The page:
3. If possible, the bounty list is to be placed in a prominent place in meta, and not only the navigatuion bar.
4. In contrary to SE, the question can still be closed if there is a bounty on it. Or else the feature can be abused to avoid question closure, as is done sometimes on SE.

Any issues with the above procedure?

Any better idea (hopefully feasible with the Q2A software, we really can't afford to have something like what SE has for this simple feature)?

Anyone opposing the idea of a bounty in the first place?

[BUMP]

retagged Apr 6, 2014

+ 1 like - 2 dislike

The problem with using bounties as transferrable currencies is that then it stops being a good measure of the reliability of an author--- the author that places bounties on everything seems more unreliable. It is possible to institute an "ask to answer" system where the reputation of the answerer is increased, but the reputation of the asker is not decreased. If you make the rep gain proportional to the rep of the person asking, and perhaps award points to both the asker and the responder according to the rating of the question/answer, you can encourage people to ask folks to answer questions, without harming the reliability metric aspects of reputation.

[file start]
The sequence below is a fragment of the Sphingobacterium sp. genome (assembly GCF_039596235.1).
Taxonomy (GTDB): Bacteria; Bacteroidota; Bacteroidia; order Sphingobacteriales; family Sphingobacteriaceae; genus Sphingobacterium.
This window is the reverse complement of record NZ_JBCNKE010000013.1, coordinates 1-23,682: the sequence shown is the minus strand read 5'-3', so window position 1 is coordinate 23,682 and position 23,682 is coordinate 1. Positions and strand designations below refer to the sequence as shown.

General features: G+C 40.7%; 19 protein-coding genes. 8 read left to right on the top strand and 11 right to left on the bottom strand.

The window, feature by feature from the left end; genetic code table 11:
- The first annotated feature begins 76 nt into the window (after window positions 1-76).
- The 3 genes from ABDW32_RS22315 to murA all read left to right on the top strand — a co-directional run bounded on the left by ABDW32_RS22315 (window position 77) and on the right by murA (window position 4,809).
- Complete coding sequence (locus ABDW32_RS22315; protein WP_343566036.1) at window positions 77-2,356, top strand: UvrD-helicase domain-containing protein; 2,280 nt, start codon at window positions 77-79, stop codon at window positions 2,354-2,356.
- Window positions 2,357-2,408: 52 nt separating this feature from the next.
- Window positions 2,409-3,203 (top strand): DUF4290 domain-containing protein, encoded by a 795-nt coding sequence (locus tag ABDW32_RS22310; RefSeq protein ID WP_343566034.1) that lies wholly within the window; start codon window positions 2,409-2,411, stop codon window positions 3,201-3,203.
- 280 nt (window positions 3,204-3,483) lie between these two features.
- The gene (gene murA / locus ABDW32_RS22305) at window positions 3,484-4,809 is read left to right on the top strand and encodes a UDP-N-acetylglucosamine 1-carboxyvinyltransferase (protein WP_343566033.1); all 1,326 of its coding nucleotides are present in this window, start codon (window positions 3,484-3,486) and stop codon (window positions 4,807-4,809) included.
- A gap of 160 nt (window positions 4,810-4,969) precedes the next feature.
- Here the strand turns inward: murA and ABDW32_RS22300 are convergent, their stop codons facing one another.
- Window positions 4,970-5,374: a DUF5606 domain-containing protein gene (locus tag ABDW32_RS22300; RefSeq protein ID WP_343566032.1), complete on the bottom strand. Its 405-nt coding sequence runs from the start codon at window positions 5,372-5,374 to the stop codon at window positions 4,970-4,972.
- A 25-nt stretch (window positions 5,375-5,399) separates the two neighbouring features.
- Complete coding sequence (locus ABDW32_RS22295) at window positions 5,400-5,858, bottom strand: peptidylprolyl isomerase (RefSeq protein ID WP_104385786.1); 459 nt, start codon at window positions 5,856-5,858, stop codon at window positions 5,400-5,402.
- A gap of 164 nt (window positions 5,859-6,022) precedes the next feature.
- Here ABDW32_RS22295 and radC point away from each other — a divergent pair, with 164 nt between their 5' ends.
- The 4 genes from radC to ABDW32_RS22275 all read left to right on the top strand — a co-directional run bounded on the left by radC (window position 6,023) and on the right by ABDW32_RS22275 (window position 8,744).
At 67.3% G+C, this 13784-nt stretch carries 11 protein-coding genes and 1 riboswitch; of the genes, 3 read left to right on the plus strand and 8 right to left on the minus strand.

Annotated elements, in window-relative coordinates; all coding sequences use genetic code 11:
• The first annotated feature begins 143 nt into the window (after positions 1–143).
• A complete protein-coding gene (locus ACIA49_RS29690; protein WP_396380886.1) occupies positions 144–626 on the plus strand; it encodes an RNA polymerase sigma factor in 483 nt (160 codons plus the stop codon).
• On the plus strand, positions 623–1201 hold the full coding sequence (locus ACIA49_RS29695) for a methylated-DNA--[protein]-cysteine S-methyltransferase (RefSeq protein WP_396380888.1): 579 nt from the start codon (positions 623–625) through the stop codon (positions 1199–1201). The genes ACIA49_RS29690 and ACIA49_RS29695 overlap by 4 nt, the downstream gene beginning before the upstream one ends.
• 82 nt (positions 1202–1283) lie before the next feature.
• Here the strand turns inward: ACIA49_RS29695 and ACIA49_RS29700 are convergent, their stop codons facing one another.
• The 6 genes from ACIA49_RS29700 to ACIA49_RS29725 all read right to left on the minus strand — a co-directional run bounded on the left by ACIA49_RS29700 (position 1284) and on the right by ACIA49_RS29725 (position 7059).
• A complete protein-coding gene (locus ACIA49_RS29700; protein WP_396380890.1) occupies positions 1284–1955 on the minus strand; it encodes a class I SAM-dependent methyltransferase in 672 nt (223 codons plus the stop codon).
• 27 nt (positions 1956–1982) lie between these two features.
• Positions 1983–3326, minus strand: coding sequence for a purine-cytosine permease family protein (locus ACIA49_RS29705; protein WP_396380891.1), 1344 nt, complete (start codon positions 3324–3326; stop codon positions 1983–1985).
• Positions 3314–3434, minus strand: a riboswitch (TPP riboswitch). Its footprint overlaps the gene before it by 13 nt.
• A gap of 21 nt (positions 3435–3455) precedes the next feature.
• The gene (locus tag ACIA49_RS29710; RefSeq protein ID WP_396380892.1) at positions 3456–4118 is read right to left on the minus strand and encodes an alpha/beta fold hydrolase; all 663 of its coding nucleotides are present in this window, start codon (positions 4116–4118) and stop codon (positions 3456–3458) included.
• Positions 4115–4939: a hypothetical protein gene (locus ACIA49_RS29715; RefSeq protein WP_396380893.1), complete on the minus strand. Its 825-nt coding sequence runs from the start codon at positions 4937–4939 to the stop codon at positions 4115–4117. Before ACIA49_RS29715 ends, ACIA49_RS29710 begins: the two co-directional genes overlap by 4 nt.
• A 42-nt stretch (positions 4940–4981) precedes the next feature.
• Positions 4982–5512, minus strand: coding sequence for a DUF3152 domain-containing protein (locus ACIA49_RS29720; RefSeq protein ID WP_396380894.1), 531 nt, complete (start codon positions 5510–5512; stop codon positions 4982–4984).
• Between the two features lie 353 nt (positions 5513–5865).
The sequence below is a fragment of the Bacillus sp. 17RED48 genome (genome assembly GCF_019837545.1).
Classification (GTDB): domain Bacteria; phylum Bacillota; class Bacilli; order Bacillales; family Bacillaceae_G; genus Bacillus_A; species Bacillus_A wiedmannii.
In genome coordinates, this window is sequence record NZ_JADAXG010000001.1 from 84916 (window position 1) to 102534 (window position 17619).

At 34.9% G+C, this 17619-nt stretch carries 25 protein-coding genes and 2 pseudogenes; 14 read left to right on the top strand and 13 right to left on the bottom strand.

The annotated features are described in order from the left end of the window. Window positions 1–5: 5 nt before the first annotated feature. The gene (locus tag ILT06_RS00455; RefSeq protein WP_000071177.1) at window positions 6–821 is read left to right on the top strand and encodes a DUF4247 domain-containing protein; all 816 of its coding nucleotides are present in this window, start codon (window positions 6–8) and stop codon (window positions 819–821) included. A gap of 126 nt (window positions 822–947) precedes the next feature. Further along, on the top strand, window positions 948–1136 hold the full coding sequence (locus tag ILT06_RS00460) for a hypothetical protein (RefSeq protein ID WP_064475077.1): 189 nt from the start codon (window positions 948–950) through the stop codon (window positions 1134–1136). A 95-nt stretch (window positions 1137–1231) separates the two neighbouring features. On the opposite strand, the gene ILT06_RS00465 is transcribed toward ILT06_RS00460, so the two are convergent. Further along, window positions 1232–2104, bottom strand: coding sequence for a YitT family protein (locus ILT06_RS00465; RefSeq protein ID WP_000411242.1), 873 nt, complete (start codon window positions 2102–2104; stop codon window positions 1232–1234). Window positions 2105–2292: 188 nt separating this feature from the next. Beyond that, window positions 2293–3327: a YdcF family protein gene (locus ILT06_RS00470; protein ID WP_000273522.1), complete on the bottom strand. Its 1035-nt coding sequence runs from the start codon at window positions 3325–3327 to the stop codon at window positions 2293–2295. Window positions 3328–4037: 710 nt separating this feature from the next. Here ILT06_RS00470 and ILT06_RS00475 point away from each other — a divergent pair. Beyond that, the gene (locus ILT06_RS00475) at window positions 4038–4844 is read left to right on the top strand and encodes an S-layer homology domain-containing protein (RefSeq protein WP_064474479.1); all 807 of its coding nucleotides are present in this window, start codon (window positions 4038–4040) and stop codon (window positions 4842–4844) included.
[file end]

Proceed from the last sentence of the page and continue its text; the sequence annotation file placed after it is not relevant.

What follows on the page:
But I think that it is not really necessary, as bounties didn't really work to make the questions get an answer reliably, although sometimes it helped, it wasn't reliable, mostly because of the week time limit. Bounties for research level problems really should last indefinitely, perhaps even slowly increase with time.